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September 29

Page history last edited by Chris Koch 2 years, 2 months ago

1865 

Frederick Batten was born.  Batten identified a syndrome of progressive intellectual deterioration and physical symptoms that now bears his name.  He has been called the "father of pediatric neurology."

1877 

Naomi Norsworthy was born.  Norsworthy was one of the first psychologists to be involved with the mental testing movement, especially as applied to the assessment of children with mental deficiencies.  She was the first woman graduate student at Columbia University.

1884 

James McKeen Cattell brought a Remington Model 4 typewriter to Leipzig.  Wilhelm Wundt, fascinated, obtained one for himself and increased his already prodigious scholarly output.

1890 

The Library of Congress received its two copies of the first volume of William James's Principles of Psychology.

1895 

Joseph Banks Rhine was born.  Rhine mounted a sustained attempt to raise psychical research to scientific standards.  His research on extrasensory perception was widely known and always a topic of controversy.

1911 

Karl Lashley applied for admission to the graduate program in zoology at Johns Hopkins University.  Lashley came in contact with zoologist Herbert S. Jennings and psychologist John B. Watson at Johns Hopkins, giving impetus to his interest in comparative psychology.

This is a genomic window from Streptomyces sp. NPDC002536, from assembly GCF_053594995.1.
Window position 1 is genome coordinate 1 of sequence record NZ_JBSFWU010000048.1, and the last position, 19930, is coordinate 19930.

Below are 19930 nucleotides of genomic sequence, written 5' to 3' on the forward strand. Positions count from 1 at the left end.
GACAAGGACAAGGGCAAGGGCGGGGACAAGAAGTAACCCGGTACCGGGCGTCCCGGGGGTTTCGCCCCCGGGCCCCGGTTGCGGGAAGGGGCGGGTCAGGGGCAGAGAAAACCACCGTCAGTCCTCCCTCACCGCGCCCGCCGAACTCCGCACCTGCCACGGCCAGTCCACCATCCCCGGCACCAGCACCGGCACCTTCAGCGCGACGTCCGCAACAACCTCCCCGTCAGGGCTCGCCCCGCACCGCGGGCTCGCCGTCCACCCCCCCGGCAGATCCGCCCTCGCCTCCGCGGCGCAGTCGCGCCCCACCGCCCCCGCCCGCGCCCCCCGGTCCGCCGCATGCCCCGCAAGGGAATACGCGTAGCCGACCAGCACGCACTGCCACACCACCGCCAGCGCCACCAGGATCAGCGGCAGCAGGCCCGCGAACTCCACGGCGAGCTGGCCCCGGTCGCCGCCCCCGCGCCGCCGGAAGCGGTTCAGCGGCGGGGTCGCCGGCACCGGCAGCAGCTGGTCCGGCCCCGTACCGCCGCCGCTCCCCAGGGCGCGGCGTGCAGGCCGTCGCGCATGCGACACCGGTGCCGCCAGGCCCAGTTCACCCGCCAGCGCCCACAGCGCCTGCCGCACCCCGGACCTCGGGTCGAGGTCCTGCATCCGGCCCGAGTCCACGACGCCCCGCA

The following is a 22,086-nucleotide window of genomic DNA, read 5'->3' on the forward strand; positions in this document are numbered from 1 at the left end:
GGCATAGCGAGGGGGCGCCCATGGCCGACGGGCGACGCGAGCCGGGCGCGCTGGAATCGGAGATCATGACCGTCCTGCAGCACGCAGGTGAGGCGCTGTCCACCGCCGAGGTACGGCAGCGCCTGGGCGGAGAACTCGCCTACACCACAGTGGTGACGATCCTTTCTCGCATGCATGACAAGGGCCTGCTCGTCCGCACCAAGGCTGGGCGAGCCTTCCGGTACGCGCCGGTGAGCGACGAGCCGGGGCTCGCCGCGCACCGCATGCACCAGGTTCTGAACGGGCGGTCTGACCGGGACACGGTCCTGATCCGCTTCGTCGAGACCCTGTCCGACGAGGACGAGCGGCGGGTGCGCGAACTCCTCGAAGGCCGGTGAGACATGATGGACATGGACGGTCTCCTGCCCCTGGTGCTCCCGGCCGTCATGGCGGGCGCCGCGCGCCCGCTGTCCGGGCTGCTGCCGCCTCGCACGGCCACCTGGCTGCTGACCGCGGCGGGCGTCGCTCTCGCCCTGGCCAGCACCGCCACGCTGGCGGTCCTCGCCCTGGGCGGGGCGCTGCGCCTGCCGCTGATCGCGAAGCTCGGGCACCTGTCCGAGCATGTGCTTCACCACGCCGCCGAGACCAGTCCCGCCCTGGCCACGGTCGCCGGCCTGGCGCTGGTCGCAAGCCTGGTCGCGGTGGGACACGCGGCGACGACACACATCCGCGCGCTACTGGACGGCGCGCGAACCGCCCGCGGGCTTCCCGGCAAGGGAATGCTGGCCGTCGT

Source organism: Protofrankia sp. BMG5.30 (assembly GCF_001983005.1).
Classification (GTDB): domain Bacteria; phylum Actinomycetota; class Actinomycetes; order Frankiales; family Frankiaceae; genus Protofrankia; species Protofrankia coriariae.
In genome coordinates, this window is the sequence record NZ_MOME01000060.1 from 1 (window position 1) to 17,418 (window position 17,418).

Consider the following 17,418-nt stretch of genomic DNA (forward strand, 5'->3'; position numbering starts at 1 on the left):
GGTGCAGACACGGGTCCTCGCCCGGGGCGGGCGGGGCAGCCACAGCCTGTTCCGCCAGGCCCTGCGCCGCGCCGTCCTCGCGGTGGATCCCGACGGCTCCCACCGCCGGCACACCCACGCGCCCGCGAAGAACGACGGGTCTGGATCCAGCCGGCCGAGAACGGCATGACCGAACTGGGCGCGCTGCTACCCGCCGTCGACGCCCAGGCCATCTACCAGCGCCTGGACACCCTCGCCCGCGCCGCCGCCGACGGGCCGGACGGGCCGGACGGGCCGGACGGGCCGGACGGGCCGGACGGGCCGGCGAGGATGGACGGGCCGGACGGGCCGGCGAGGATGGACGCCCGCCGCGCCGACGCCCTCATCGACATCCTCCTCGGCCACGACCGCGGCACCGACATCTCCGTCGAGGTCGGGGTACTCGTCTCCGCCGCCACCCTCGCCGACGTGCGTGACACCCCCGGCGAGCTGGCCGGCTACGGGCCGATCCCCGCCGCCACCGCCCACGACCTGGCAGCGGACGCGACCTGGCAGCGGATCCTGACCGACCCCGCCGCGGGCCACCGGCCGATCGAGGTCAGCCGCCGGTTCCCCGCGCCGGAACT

1958 Joseph V. Brady's article "Ulcers in Executive Monkeys" was published on this day in Scientific American.
1963 The APA's Focus on Behavior series began on National Educational Television.  The series was narrated by APA Executive Officer John Darley, and the first show was "The Conscience of a Child."
1986 The drug BuSpar (buspirone; Bristol Myers) was approved for use by the U.S. Food and Drug Administration.  Buspirone is a nonbarbiturate, nonbenzodiazepine antianxiety medication.  Its mechanism is unknown, but it has affinity for serotonin and dopamine receptors in the brain.  It appears to be less sedating and less addictive than benzodiazepines and barbiturates.
1989 The land was purchased for the new APA headquarters building at 750 First Street, NE, Washington, DC.

 

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